News & Media

Nationwide title battles build friendship between foes

October 12, 2012, David Caraviello,

CONCORD, N.C. -- Sadler, Stenhouse Jr. have developed a bond, thanks to position atop standings

Ricky Stenhouse Jr. and Elliott Sadler entered the media center Thursday at Charlotte Motor Speedway, took seats next to each other at a table and began chatting comfortably like old friends. It was difficult to believe that for much of the past two years, the two drivers have been fierce rivals for the Nationwide Series championship -- and before then, they barely knew each other at all.

Yet that's the case for the cowboy-hat-wearing Mississippian and the Virginia native with the deep drawl, who since the start of last season have been linked closely by their battles for the crown in NASCAR's No. 2 series. Although Austin Dillon has inserted himself into the mix this year, Nationwide title talk during the past two years has centered almost exclusively on Stenhouse and Sadler, the former of whom won the championship last season and the latter of whom is the points leader now.

2012 Nationwide leaders


They're not only close in the standings but also usually on the race track, and that familiarity has produced a friendship between on-track adversaries who stand in the way of each other's primary goal.

"I think we've got a lot of mutual respect," Sadler said. "I know they're going to be fast, and they're going to be good. And he's a very, very good race car driver, but a clean race car driver, and I feel like I'm the same way. But we definitely built a friendship last year. Even though we're racing against each other, you still have that friendship and respect for each other, and we're doing it again this year. We thoroughly respect each other's race team and each other's ability and each other on the race track. It's just kind of like, see who the best man is on the race track at the end. There's no evil anything to it all. It's just mutual respect racing."

Before their first championship battle in 2011, the two weren't exactly close. Sadler said he knew who Stenhouse was, and Stenhouse said he would say hello to Sadler when they walked past each other in the garage. But that was about it, even though Sadler once competed at the Sprint Cup level for a Richard Petty Motorsports facility that gets its equipment from Stenhouse's Roush Fenway organization. They weren't close at all -- until they started competing against each other for the title.

"Last year, it was cool because we kind of built a relationship, plus a battle for the championship," Stenhouse said. "I learned a lot from Elliott with his success and time in this sport. I was able to learn how to race for a championship -- a lot of give and take from him -- and I think that paid off a lot last year, and it's paid off a lot this year. But we get along great. We race each other hard when it's time to go race, and during the race we give and take a lot. So it's been a lot of fun racing Elliott. He's a guy that I would hang out with off the race track. It's been a good last two years."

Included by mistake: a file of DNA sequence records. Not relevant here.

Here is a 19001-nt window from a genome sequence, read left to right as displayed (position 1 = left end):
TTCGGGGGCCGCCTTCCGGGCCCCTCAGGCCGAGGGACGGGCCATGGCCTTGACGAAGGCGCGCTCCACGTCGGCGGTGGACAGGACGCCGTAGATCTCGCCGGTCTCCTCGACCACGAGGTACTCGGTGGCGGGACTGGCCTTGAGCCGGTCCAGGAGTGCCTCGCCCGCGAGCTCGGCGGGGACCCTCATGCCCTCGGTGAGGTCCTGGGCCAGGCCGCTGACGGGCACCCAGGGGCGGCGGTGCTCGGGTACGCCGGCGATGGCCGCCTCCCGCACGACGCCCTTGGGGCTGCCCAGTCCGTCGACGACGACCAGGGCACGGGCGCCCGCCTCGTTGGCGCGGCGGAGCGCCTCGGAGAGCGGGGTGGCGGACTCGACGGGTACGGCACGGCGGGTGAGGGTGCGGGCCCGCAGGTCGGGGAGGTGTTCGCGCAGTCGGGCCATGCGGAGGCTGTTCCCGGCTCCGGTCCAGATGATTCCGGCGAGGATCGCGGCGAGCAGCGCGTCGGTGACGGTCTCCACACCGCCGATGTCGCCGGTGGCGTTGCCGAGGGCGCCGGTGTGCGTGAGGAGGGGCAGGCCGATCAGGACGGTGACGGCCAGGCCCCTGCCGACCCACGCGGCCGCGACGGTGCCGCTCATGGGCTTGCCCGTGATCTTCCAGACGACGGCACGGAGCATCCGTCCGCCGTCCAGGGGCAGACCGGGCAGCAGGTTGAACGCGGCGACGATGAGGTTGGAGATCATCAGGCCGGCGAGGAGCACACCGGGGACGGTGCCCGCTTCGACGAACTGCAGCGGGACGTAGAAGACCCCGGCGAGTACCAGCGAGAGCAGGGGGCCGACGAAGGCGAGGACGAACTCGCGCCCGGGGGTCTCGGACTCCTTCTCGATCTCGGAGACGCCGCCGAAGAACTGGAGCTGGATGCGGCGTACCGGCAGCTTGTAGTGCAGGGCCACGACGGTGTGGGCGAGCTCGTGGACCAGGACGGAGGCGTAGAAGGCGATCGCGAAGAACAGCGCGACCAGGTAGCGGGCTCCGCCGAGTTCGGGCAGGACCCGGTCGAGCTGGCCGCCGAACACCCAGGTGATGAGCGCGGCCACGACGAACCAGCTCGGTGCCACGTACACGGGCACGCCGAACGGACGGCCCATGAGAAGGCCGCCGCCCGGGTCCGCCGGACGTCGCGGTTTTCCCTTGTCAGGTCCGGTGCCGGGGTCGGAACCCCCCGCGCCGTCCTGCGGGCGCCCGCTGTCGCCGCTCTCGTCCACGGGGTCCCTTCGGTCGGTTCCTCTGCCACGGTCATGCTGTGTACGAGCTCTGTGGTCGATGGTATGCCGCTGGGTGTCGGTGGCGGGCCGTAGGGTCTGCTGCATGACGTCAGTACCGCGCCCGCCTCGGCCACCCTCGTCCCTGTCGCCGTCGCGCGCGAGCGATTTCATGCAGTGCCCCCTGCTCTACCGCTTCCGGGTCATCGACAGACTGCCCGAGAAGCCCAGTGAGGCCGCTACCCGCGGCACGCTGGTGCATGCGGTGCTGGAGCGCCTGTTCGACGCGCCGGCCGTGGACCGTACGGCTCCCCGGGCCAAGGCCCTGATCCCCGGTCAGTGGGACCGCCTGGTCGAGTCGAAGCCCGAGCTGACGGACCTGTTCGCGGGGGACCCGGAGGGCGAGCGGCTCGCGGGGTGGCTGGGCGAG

Sadler might have taught Stenhouse too well, given that the Roush driver won last season's title by 45 points. Heading into Friday night's event at Charlotte, Sadler and his Richard Childress Racing program lead Stenhouse by nine points in the standings. Among Nationwide regulars, they dominate in most statistical categories, with nine victories combined.

They've had their share of run-ins on the race track the past two seasons -- an inevitability given how much they've raced around each other -- but the friendship they've built has been strong enough to withstand them. "I think with the relationship we have, we were able to work through it. We may have been standing on different sides of the fence or had different views, but we were able to work through it and move on from there," Sadler said.

"When you're in the garage 34 weeks a year, us running for a championship, we're parked next to each other in the garage," Stenhouse added. "Our teams talk to each other. We fly on the same planes to the race tracks. We have a mutual respect for each team. Our teams talk to each other. Our crew chiefs talk to each other. Everybody talks and gets along. You don't want to be out there hating the guys next to you and not enjoy your year. We do this because we love to do it. If it gets to where it's a tough time hanging out in the garage because you're worried about the guys next to you and not getting along, I think you're taking a lot of the enjoyment out of it."

And the basis for it all is respect. "I'll give you an example. Jimmie Johnson's a five-time champion, and he's one of the most respected drivers out there, and one of the cleanest drivers out there," Sadler said of the Sprint Cup star. "You can do it that way, and I feel like that's the relationship we have."